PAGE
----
ALBUM REVIEWS


Maximo Park
OUR EARTHLY PLEASURES
WARP RECORDS 2.4.07
@www.vanguard-online.co.uk


“….and then I’ll tell you some more about ME”.

Paul Smith is still Dr Sardonicus even as he moves on to the poetaster mode of “Night falls and towns become circuit boards”. Flat North-Eastern vocals niggle behind, as do the keyboards, peeping and tooting. Guitars chime in a gentler way than last outing. This is a gentler affair, less mid-air explosions; Paul Smith in a reflective mood, but as dryly acerbic as ever.

Paul thinks of this as a less clichéd, more emotional record that he wants to affect people. It’s full of love songs, songs of loss, of dark Northern skies, rain and train journeys. Hardly ground anyone can safely traverse without slipping on a little cliché. It seems Paul has waited up late for lovers who couldn’t come home – Karaoke Plays is the very sad tale of your lover run down and killed.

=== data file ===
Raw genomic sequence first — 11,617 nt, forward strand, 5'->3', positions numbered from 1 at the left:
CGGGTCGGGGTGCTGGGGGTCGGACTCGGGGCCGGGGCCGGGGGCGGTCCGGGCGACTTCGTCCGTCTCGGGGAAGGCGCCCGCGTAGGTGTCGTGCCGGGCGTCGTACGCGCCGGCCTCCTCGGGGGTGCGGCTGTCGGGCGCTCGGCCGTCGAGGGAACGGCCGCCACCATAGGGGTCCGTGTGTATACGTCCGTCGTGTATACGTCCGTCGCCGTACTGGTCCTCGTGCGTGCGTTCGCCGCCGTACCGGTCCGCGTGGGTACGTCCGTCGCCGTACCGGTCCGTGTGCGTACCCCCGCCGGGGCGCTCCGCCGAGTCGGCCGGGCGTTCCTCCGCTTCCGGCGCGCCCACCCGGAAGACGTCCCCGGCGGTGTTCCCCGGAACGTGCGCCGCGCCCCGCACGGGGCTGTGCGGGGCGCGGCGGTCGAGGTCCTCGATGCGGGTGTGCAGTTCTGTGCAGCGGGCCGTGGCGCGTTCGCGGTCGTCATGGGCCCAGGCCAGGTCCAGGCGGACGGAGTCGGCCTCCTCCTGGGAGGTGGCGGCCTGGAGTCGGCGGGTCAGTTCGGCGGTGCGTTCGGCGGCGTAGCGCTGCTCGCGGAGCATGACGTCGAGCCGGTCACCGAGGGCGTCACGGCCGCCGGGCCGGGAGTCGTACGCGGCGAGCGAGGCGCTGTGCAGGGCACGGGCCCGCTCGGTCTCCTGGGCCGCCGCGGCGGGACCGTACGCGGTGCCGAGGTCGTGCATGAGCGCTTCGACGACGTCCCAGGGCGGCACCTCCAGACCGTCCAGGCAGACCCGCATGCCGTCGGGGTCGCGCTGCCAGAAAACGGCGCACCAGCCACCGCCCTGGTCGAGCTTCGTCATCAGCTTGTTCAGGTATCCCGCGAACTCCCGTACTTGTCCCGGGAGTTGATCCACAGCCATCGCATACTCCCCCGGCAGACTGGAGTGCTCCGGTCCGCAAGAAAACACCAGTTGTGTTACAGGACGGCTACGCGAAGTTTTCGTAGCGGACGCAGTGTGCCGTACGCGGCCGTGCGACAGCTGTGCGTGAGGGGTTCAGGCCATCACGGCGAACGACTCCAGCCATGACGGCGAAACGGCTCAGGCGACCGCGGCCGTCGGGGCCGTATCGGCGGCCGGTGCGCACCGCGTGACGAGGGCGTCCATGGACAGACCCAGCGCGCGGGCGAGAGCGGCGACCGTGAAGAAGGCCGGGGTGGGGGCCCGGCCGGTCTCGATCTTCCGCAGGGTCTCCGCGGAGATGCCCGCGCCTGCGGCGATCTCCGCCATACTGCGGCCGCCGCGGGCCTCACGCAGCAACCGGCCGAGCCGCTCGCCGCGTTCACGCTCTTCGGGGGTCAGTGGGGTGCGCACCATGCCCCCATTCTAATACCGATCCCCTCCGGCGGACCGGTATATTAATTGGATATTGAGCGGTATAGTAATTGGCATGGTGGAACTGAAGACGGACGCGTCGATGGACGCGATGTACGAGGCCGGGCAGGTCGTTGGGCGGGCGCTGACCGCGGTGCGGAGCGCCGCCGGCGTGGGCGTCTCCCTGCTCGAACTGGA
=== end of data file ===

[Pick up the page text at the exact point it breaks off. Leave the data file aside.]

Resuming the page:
I find it hard to bring many words to this – I loved the impact of Maximo Park’s first album and this is a development, a deepening. Still the sonic headrush of songs like The Unshockable and still the commentary of Paul’s voice. Here, though, he seems a little more gentle and accepting. By The Monument catalogues the snapshot memories that constitute a love affair (his consist, it appears, of “defacing pictures of famous people on the train”). A piano echoes quiet but loud, behind a curtain of guitar riffing in a display of subtle production flattering the song without showing off.

It seems a year on tour has dispelled some of the sexual tension of Paul’s early songs, while bringing a longing for simpler times. Meanwhile the band has grown closer and tighter, circling in a less elbow-sharp manoevre to a family huddle – complex but familiar. This is a worthy successor and companion to the first set and it makes me happy they can do a longer live set now – if only I can find the energy for all the jumping about that requires.

“Parisian skies,
Shadows beneath your eyes
All we have is now”


www.maximopark.com


Ross McGibbon